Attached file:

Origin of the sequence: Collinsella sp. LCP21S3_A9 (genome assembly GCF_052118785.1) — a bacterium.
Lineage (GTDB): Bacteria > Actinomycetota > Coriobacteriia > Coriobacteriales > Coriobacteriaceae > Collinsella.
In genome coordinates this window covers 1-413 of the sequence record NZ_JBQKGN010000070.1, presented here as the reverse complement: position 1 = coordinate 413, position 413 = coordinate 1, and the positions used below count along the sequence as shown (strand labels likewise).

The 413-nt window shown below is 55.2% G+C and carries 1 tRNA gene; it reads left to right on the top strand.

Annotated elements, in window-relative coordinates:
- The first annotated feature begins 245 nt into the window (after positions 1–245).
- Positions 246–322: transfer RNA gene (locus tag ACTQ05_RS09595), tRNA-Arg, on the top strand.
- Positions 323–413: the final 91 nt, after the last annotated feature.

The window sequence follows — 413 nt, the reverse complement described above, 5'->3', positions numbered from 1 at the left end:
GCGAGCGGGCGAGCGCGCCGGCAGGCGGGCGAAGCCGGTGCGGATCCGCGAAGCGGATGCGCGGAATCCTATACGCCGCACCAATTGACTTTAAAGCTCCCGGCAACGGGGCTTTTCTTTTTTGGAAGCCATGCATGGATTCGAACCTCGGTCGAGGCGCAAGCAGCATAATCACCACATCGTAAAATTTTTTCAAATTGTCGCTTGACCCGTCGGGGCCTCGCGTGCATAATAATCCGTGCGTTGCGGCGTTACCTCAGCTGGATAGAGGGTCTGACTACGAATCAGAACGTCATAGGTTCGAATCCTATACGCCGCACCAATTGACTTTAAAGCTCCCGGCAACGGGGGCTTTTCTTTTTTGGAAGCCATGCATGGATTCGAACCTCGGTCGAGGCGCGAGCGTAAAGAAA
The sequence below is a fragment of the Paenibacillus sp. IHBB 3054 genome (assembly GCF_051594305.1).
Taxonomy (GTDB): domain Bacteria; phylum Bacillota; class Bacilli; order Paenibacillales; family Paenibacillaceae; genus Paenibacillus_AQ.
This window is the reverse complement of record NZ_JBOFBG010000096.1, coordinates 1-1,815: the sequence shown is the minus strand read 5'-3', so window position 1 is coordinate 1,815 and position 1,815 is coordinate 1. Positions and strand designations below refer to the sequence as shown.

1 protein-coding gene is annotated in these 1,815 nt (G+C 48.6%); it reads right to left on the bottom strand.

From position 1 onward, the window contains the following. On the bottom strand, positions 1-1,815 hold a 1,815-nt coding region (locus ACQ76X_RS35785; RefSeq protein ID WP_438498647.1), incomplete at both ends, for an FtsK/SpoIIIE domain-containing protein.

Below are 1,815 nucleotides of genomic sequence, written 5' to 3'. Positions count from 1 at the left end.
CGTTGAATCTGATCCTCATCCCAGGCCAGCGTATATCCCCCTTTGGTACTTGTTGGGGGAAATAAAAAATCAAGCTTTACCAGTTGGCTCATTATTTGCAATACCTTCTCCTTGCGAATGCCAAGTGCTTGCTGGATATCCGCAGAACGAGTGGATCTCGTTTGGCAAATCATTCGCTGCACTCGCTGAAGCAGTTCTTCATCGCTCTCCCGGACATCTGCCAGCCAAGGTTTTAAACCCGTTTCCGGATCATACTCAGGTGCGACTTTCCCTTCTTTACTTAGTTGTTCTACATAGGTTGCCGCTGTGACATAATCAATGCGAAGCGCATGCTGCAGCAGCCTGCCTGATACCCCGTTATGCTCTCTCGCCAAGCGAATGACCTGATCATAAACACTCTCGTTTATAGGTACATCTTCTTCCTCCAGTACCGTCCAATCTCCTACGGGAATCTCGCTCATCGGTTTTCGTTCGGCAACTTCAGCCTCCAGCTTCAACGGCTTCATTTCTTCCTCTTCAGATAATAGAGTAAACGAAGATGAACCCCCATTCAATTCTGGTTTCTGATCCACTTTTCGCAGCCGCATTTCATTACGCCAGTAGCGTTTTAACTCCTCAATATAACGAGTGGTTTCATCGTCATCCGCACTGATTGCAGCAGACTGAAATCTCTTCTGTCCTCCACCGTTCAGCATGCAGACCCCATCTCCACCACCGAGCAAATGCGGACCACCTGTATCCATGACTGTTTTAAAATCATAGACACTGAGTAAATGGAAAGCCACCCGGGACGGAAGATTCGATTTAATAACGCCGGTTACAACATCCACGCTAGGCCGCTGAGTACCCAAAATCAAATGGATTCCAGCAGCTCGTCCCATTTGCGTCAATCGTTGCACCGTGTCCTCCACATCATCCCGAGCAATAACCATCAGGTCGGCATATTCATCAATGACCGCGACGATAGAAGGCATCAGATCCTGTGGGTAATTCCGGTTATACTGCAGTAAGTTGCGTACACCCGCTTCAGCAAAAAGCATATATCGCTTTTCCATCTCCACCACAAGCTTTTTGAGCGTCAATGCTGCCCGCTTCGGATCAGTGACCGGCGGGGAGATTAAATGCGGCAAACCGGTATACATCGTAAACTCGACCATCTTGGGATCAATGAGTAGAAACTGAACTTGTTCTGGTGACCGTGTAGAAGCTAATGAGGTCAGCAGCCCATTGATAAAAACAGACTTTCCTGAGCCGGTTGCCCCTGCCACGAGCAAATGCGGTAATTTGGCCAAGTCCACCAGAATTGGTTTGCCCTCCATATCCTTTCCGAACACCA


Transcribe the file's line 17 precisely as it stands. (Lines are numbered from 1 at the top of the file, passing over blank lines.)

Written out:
CGTTGAATCTGATCCTCATCCCAGGCCAGCGTATATCCCCCTTTGGTACTTGTTGGGGGAAATAAAAAATCAAGCTTTACCAGTTGGCTCATTATTTGCAATACCTTCTCCTTGCGAATGCCAAGTGCTTGCTGGATATCCGCAGAACGAGTGGATCTCGTTTGGCAAATCATTCGCTGCACTCGCTGAAGCAGTTCTTCATCGCTCTCCCGGACATCTGCCAGCCAAGGTTTTAAACCCGTTTCCGGATCATACTCAGGTGCGACTTTCCCTTCTTTACTTAGTTGTTCTACATAGGTTGCCGCTGTGACATAATCAATGCGAAGCGCATGCTGCAGCAGCCTGCCTGATACCCCGTTATGCTCTCTCGCCAAGCGAATGACCTGATCATAAACACTCTCGTTTATAGGTACATCTTCTTCCTCCAGTACCGTCCAATCTCCTACGGGAATCTCGCTCATCGGTTTTCGTTCGGCAACTTCAGCCTCCAGCTTCAACGGCTTCATTTCTTCCTCTTCAGATAATAGAGTAAACGAAGATGAACCCCCATTCAATTCTGGTTTCTGATCCACTTTTCGCAGCCGCATTTCATTACGCCAGTAGCGTTTTAACTCCTCAATATAACGAGTGGTTTCATCGTCATCCGCACTGATTGCAGCAGACTGAAATCTCTTCTGTCCTCCACCGTTCAGCATGCAGACCCCATCTCCACCACCGAGCAAATGCGGACCACCTGTATCCATGACTGTTTTAAAATCATAGACACTGAGTAAATGGAAAGCCACCCGGGACGGAAGATTCGATTTAATAACGCCGGTTACAACATCCACGCTAGGCCGCTGAGTACCCAAAATCAAATGGATTCCAGCAGCTCGTCCCATTTGCGTCAATCGTTGCACCGTGTCCTCCACATCATCCCGAGCAATAACCATCAGGTCGGCATATTCATCAATGACCGCGACGATAGAAGGCATCAGATCCTGTGGGTAATTCCGGTTATACTGCAGTAAGTTGCGTACACCCGCTTCAGCAAAAAGCATATATCGCTTTTCCATCTCCACCACAAGCTTTTTGAGCGTCAATGCTGCCCGCTTCGGATCAGTGACCGGCGGGGAGATTAAATGCGGCAAACCGGTATACATCGTAAACTCGACCATCTTGGGATCAATGAGTAGAAACTGAACTTGTTCTGGTGACCGTGTAGAAGCTAATGAGGTCAGCAGCCCATTGATAAAAACAGACTTTCCTGAGCCGGTTGCCCCTGCCACGAGCAAATGCGGTAATTTGGCCAAGTCCACCAGAATTGGTTTGCCCTCCATATCCTTTCCGAACACCA